on an equally important aspect for the reason that inherent powers

under Section 482 of the Code is also for the purpose of preventing

the abuse of the process of the court or otherwise to secure the

ends of justice. From the conduct of the opposite party no. 2, it is

apparent that he has misused his position being an employee at the

Civil Courts, Sasaram.

17. At this stage, learned counsel for the petitioners

submitted that for the said purpose, a case has been filed in the

High Court praying that all cases pending between the parties be

transferred out of Sasaram in which the opposite party no. 2 has

been noticed and he has also appeared.

18. In this connection, the Court would only observe that

for maintaining the dignity, purity and faith in the system, it is
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deemed appropriate to refer the matter to the Standing Committee

of the High Court to consider transferring of opposite party no. 2

from the Civil Courts, Sasaram to a judgeship far removed from

that place so as to prevent any undue influence exerted by him

with regard to the cases pending there.

19. The Registrar General of the Court shall place the

matter before the Standing Committee.

20. At this juncture, the opposite party no. 2 and learned

counsel appearing for him, prayed that one indulgence be given to

him and that he was ready to take his wife and children to his place

at Sasaram and keep them with full dignity, honour and security.

21. Learned counsel for the petitioners, on instructions

submitted that the wife is ready to go and live with the opposite

party no. 2, for which the Court may pass appropriate orders to

ensure her and her children’s safety.

22. In view of the aforesaid, order with regard to

quashing of the case stands. However, the direction with regard to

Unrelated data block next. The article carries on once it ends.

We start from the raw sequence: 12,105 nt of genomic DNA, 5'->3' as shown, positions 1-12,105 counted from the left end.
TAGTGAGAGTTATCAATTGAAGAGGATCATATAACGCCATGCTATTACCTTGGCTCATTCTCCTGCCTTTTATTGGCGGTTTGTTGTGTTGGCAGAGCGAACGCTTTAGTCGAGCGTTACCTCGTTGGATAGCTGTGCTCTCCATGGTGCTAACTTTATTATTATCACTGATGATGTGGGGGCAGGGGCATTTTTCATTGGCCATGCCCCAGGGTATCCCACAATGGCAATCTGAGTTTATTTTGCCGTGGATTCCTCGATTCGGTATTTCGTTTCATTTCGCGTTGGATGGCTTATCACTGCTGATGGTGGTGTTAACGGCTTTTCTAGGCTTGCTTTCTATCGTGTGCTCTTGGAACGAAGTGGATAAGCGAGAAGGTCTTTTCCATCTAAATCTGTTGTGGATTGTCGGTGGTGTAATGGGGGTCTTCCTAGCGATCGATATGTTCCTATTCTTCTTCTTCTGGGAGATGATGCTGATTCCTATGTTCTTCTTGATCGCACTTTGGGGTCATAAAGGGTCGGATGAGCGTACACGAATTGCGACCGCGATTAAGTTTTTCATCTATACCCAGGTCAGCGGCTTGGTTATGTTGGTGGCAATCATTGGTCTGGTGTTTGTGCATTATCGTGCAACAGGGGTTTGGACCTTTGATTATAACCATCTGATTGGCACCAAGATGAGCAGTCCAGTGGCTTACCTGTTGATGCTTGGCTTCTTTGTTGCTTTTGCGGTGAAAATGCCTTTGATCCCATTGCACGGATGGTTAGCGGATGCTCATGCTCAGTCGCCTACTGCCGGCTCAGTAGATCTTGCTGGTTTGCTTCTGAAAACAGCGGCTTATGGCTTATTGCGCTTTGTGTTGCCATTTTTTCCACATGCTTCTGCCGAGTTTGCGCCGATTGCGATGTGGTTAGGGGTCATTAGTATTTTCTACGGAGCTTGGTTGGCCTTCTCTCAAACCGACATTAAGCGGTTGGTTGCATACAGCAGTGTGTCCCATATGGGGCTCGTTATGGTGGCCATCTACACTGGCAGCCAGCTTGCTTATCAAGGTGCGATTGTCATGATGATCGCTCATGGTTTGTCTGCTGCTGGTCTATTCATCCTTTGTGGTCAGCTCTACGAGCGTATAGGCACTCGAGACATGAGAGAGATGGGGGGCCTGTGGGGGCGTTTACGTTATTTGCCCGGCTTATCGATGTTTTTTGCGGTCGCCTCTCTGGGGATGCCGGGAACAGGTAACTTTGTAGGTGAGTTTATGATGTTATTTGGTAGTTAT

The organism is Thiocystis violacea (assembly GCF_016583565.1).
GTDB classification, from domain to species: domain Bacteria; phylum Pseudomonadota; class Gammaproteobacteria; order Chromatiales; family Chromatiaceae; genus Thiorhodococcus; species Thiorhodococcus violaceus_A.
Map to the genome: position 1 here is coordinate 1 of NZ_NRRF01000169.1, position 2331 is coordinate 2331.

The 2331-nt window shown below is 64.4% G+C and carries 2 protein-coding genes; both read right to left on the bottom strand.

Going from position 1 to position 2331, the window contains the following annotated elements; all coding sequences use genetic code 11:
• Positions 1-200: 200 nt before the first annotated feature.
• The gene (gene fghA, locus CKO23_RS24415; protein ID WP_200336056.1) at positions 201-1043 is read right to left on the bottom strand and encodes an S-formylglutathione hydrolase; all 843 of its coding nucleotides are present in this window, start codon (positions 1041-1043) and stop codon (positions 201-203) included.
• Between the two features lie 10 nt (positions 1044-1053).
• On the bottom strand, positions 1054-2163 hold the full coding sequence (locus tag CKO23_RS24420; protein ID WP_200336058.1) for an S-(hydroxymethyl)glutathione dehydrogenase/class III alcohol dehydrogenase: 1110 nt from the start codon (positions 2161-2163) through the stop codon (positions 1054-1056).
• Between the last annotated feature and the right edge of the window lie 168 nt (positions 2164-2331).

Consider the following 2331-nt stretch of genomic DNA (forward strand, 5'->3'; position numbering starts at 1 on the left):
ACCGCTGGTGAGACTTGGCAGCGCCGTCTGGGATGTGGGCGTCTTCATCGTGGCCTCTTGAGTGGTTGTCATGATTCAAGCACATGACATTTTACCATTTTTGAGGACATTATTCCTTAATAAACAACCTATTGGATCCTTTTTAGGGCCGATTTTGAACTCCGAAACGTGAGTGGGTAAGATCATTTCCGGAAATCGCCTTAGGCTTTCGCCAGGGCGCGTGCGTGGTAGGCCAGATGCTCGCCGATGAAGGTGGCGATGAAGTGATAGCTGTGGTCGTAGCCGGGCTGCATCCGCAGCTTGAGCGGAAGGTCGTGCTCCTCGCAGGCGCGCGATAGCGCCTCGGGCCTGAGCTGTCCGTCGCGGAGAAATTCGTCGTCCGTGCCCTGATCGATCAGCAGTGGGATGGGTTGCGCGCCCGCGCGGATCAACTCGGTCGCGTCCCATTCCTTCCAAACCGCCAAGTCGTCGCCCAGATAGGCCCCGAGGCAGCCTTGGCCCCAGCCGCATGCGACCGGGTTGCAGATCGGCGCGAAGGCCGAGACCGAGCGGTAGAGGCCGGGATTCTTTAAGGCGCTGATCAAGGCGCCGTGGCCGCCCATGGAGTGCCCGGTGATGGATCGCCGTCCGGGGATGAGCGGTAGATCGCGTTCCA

transfer and other action against the opposite party no. 2, is kept in

abeyance, for the time being. This has been done on the assurance

given by opposite party no. 2 that he will take his wife and two

daughters to his place and keep them with full dignity, honour and

security and shall take care of all their needs, including medical
Patna High Court Cr.Misc. No.6231 of 2016 dt.09-01-2019
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expenses and daily expenditure. The wife shall be free to talk to

and meet and entertain her relatives without any objection from the

opposite party no. 2 and also go to her parental home. The

opposite party no. 2 shall go to the house of his wife and from

there bring her, along with the two children to his house at

Sasaram and keep them with full dignity, honour and security and

they shall not be compelled to go to the native village of the

opposite party no. 2. The same be done within one week from

today. Further, the opposite party no. 2 shall be personally liable if

any untoward incident happens either to his wife or the two

children or if they are maltreated in any way.

23. The matter be listed on 10th April, 2019 under the

heading ‘For Orders’.

24. In the meantime, if the opposite party no. 2 fails to

comply with the assurance given before the Court, it shall be open

for the wife of the opposite party no. 2 to file a petition before the

Court for passing any order which may be deemed appropriate.

25. The Court would record that the order with regard to

the wife and children of opposite party no. 2 being sent to the

house of opposite party no. 2 has been passed at the behest of the

opposite party no. 2.

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26. The Court would further observe that if on the next

day, matters appear to be settled, the Court may facilitate in

bringing to an end all litigation between the parties.

(Ahsanuddin Amanullah, J)

Anjani/-

AFR/NAFR
U
T